N.Y. judge nominated for Cabinet

Michael Chertoff's nomination comes a month and a day after President Bush's original choice, Bernard B. Kerik, withdrew under scrutiny.


Federal appeals court judge Michael Chertoff speaks Tuesday during the announcement by President Bush of Chertoff's nomination to be his new secretary of the Department of Homeland Security.

The Associated Press
Published: Wednesday, January 12, 2005 at 6:01 a.m.
Last Modified: Tuesday, January 11, 2005 at 11:52 p.m.
President Bush on Tuesday nominated Michael Chertoff, a federal appeals judge and former prosecutor who helped oversee the Justice Department's anti-terrorism efforts after the Sept. 11, 2001, attacks, to succeed Tom Ridge as homeland security secretary.
Bush made the announcement a month and a day after his original choice to succeed Ridge, Bernard B. Kerik, the former New York City police commissioner, withdrew his nomination amid legal and ethical questions.
In Chertoff, Bush chose another veteran of law enforcement in the New York metropolitan region who, as the president pointedly noted, has been confirmed three times by the Senate to previous posts, the last in 2003.
"When Mike is confirmed by the Senate, the Department of Homeland Security will be led by a practical organizer, a skilled manager and a brilliant thinker," Bush said.
He praised Chertoff as having an "impressive record of cutting through red tape and moving organizations into action."
In brief remarks, Chertoff recalled helping respond to the Sept. 11 attacks as head of the criminal division at the Justice Department and said that if confirmed, "I will be proud to stand again with the men and women who form our front line against terror."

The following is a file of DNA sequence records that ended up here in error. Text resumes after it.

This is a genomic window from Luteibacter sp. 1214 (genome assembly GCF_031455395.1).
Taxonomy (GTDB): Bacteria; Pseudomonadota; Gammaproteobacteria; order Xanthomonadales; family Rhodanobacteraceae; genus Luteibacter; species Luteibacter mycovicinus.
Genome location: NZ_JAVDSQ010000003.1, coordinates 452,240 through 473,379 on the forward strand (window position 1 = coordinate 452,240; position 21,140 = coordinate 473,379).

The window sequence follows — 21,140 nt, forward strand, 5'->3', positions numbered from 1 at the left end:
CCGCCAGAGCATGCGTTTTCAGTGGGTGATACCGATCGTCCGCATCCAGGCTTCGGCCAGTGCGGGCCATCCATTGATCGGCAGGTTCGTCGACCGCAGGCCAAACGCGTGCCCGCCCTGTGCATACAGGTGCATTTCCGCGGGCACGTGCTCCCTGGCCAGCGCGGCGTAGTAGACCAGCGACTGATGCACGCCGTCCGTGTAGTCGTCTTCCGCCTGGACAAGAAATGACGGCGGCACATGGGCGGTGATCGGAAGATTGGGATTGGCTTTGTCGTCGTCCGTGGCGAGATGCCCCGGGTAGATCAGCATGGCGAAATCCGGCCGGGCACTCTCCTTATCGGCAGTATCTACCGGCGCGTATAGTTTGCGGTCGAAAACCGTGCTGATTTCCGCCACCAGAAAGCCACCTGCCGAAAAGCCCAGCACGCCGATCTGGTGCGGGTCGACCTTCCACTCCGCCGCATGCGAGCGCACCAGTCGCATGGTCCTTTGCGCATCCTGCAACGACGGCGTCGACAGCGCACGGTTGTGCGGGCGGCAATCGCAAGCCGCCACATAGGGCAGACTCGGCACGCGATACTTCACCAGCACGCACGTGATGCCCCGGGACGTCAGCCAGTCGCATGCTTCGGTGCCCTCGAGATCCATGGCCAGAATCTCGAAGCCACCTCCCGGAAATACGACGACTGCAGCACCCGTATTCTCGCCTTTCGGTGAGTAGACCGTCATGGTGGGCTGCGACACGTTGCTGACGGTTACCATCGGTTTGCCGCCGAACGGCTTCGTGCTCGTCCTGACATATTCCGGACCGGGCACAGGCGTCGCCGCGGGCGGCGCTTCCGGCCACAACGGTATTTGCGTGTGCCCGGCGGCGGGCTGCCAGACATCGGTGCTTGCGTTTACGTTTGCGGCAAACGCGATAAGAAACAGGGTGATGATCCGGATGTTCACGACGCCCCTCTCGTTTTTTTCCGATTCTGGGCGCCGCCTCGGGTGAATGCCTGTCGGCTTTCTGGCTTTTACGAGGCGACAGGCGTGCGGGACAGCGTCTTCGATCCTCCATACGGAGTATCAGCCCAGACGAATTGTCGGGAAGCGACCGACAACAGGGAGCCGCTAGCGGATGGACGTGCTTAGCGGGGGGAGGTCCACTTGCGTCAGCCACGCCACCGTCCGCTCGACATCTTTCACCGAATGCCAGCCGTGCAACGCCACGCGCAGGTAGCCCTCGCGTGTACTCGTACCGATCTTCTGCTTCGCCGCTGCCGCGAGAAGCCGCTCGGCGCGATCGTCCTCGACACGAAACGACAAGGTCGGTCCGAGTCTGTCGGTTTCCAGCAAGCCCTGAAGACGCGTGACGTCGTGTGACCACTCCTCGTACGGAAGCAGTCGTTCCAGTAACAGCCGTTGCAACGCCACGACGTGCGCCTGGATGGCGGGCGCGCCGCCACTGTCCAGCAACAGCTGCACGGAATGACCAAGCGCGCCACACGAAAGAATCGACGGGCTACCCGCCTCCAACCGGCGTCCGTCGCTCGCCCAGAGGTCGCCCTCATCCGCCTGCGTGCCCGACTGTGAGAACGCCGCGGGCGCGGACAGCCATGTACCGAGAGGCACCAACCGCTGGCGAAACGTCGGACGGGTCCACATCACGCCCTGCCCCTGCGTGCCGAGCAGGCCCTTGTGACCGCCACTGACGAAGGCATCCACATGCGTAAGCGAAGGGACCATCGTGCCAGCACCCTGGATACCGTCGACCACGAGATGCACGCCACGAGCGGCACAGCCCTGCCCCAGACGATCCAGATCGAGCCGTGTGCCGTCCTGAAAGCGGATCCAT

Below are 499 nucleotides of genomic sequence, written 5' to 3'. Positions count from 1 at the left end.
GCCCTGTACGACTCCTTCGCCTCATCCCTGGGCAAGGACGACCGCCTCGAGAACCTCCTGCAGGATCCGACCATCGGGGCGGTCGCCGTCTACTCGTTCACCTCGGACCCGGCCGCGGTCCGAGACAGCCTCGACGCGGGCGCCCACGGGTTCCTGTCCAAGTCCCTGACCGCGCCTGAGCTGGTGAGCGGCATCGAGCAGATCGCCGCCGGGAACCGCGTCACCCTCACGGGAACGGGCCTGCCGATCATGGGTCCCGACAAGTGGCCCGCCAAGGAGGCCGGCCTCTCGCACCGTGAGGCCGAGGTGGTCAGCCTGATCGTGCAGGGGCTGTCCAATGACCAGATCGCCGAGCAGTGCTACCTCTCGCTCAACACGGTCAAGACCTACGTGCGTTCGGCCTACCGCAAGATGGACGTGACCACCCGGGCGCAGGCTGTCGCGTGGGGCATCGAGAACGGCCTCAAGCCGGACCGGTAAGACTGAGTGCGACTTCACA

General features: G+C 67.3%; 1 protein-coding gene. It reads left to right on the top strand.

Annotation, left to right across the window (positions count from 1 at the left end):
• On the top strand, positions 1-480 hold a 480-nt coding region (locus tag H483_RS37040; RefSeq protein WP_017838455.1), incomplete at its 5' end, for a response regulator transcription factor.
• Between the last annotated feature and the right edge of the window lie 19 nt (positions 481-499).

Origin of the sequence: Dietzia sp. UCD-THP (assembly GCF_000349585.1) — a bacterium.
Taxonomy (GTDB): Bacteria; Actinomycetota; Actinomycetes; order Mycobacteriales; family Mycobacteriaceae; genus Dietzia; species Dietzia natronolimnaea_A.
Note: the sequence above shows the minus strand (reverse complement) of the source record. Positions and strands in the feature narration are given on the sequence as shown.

Chertoff has a well-documented if at times controversial record on issues related to fighting terrorism. As the Justice Department, he favored aggressive steps such as holding Muslim immigrants for questioning and passage of the USA Patriot Act to give the government more anti-terrorism tools.
In 2003, he argued before a federal appeals court that a terrorism suspect who faces a federal trial, Zacarias Moussaoui, was not entitled to question an operative of al-Qaeda who was held overseas as an enemy combatant.
Moussaoui's case, which has stalled, and the collapse of a terrorism case in Detroit amid charges of prosecutorial misconduct, are among the few missteps in a record that includes the successful prosecutions of John Walker Lindh, an American captured in Afghanistan, and accused al-Qaeda sympathizers in Lackawanna, N.Y.
Since leaving the Justice Department, Chertoff has questioned the administration's policy of holding enemy combatants indefinitely without charge or trial.
"We need to debate a long-term and sustainable architecture for the process of determining when, why and for how long someone may be detained as an enemy combatant, and what judicial review should be available," he wrote in The Weekly Standard in December 2003. Chertoff was the administration's leading prosecutor on corporate fraud, spearheading the case in the Enron scandal that led to the collapse of Arthur Andersen, the accounting firm. At one point, the White House considered appointing him to head the Securities and Exchange Commission.
At the Homeland Security Department, Chertoff will confront a sprawling bureaucracy created out of 22 agencies to protect against another terrorist strike. Ridge, a former Republican governor of Pennsylvania who informed Bush after the election that he intended to step down, was widely credited with getting the department up and running. There has been no terrorist attack under his watch.
But many Democrats and some Republicans faulted Ridge for not doing enough to fight for bigger budgets or to improve security at nuclear and chemical plants and ports.